In the decision stage, a person has defined their solution strategy. They have come to the conclusion that they need to invest in a product or solution, or want to appoint an advisory firm to drive the process change.
When prospects have arrived at the decision stage they are much more receptive to product or service specific content. For instance, you could sent them an invitation to attend an online demo or participate in a webinar where you talk them through a case study showing how you’ve helped a client with a very similar problem.
...and a marketer must keep this in mind when creating content.
To put this in perspective, let’s use Dorothy as an example (assuming that in Oz, she had access to Wi-Fi and an iPhone, rather than munchkins and some seriously lush shoes).
How would the b2b buyer's journey help her?
Dorothy has quite a few problems in the course of her journey, but there is a really obvious one — the gnarly feet she must have gotten from doing all that walking in stilettos.
Over time, they are really starting to be distracting so she might Google something like:
'Really sore feet'
'Huge spots on feet'
'Painful sores on feet'
At this point, poor old Dorothy is in quite a bit of discomfort, so she’s open to any solution that might help her hobble into the Emerald City.
She’s discovered that yep, she does have some pretty manky blisters. She realises what her problem is and is now looking for things that might heal her heels.
Like Dorothy, your prospects in the consideration stage of the buyer's journey have clearly defined the problem and the issues surrounding it. They are now looking for more actionable information that in the awareness stage.
Your content in this stage should help people realise the potential solutions to their problem and show them clear steps to move forward.
When your prospects arrive at the decision stage, they have clearly defined the solution to their problem.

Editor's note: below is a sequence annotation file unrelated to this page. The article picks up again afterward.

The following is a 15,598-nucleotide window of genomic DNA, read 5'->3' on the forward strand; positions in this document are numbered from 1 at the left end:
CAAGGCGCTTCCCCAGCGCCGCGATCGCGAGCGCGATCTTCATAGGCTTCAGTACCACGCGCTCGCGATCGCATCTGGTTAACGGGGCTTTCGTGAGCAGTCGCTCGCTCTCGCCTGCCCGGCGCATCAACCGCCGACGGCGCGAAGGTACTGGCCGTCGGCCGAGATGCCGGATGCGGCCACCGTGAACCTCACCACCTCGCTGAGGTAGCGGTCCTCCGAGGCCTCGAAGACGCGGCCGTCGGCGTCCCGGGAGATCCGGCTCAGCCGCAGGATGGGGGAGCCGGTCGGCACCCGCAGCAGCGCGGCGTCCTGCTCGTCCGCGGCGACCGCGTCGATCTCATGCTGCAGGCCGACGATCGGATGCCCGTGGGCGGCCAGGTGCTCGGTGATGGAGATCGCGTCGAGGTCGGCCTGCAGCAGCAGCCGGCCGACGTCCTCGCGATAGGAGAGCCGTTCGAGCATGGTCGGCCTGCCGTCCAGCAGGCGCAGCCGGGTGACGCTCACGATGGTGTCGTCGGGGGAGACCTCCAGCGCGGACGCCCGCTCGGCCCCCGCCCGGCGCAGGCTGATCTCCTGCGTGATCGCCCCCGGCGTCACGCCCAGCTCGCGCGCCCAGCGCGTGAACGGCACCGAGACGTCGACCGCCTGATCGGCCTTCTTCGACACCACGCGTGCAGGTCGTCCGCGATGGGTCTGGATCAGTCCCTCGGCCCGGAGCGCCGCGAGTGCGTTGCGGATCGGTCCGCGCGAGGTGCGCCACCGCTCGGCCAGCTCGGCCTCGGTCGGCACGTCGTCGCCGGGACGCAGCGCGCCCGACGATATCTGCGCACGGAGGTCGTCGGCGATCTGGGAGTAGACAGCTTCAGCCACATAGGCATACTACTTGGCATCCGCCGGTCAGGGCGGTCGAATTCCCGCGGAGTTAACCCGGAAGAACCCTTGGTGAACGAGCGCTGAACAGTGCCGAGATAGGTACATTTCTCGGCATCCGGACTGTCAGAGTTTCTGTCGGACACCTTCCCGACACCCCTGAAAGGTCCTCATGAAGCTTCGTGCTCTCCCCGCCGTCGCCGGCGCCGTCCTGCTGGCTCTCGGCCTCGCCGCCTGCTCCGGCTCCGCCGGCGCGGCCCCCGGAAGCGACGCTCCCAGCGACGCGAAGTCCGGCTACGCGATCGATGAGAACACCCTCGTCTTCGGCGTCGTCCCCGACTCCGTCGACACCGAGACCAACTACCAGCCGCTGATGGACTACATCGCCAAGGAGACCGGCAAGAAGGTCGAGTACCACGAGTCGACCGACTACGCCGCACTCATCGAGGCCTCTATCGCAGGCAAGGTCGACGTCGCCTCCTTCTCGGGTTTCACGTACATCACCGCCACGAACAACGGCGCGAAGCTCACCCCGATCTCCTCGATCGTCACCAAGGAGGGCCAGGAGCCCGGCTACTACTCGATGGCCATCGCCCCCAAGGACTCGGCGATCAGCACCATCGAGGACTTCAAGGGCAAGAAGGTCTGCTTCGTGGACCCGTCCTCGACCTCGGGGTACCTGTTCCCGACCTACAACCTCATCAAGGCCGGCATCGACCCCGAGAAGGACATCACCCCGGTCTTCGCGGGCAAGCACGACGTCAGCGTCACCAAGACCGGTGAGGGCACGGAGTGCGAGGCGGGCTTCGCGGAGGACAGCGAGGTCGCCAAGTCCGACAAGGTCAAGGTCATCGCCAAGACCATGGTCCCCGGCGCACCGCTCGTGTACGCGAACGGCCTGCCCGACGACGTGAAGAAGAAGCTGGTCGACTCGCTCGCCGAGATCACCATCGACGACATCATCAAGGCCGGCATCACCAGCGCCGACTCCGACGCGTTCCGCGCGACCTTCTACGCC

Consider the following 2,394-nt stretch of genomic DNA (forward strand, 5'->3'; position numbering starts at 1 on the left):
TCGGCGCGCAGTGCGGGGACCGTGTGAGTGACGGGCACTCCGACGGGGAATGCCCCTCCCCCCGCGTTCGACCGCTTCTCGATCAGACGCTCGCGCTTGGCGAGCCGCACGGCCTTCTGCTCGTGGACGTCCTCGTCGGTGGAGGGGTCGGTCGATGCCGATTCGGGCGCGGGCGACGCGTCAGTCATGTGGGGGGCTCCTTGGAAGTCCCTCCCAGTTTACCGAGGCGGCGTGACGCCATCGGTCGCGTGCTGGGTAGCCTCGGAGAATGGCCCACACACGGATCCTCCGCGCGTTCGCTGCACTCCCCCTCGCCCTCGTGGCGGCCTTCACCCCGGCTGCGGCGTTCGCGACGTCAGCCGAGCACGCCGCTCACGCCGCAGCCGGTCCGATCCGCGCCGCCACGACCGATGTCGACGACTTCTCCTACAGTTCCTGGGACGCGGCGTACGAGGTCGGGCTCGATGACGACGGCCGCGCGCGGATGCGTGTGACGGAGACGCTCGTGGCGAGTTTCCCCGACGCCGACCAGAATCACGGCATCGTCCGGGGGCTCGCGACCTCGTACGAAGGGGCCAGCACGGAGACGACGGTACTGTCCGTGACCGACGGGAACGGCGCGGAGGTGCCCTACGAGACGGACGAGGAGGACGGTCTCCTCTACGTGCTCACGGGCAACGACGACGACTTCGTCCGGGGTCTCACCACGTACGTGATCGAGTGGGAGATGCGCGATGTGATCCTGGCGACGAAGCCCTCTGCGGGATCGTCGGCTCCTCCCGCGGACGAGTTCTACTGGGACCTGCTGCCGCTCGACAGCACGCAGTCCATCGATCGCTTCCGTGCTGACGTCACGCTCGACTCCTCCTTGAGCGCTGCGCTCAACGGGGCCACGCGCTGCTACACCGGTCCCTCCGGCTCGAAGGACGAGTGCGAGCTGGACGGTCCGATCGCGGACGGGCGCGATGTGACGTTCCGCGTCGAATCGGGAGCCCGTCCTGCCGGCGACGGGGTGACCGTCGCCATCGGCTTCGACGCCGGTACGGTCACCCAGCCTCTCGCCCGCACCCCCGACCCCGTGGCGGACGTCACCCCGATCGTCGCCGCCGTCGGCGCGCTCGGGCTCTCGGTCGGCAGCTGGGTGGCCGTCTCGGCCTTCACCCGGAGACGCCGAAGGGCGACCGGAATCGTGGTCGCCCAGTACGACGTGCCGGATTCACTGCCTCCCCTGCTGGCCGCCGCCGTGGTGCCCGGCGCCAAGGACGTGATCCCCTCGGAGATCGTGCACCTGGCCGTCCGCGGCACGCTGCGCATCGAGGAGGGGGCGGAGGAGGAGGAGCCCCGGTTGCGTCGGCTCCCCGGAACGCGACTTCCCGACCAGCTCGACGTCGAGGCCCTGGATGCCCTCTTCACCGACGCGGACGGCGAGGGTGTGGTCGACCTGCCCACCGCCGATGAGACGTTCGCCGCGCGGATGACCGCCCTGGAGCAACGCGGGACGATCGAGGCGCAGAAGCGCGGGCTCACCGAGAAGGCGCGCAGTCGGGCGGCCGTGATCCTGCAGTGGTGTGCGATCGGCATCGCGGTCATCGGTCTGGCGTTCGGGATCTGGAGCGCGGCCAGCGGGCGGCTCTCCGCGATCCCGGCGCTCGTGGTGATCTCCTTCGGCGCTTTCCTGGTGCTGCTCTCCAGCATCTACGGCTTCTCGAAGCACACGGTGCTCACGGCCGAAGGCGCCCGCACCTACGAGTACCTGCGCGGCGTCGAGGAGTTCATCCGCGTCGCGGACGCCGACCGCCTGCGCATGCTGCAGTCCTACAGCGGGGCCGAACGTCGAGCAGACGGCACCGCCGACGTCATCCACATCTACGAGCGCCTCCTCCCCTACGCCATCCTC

They are now ready to look at your product or service specific content. Your decision stage content should show how your product or service can best solve the problem - through case studies, testimonials, webinars and product demos.
Going back to our Wizard of Oz example, Dorothy now realises that she can do a range of things: get some tape, some special socks, a powder, some antiperspirant. After weighing up the options in relation to her context, she can make her decision.
Persona mapping and the b2b buyer
At all stages of the b2b buyer's journey, a business should then be thinking about how they can use content to help a customer establish their problem and provide them with the solution.
Your content is also going to be very different depending on who is reading it. An analyst will obviously need different content to her boss for example, because they have different parts to play in the decision-making process.
Persona mapping also acknowledges that these people are also fundamentally different. The analyst might be an information hound who likes to have really detailed content, whereas the CEO might be time-poor, but wants to keep informed about industry happenings.
One way to ensure that you are creating content for all your ideal personas is to create a grid. Using the HubSpot template as a guide, let’s use a fictional company, Emerald City Corporation to demonstrate:
You can then use this information to set up monthly metrics and create a report that looks at how well your content is going. The best way to do this is to set benchmarks for how many leads, marketing qualified leads and customers you would like every month, and compare your goals versus actuals. This exercise will help you to pinpoint where you need to be creating more content.
For example, if you’re getting less leads than you expected, you may need to think about creating more awareness content, or reviewing your existing content for relevance. It might even mean that your buyer personas aren’t as accurate as they need to be and you need to go and reevaluate them.
Content mapping is an involved, multi-faceted process. However it is a crucial step to ensure that your customers are skipping down the road that leads them to where they need to be.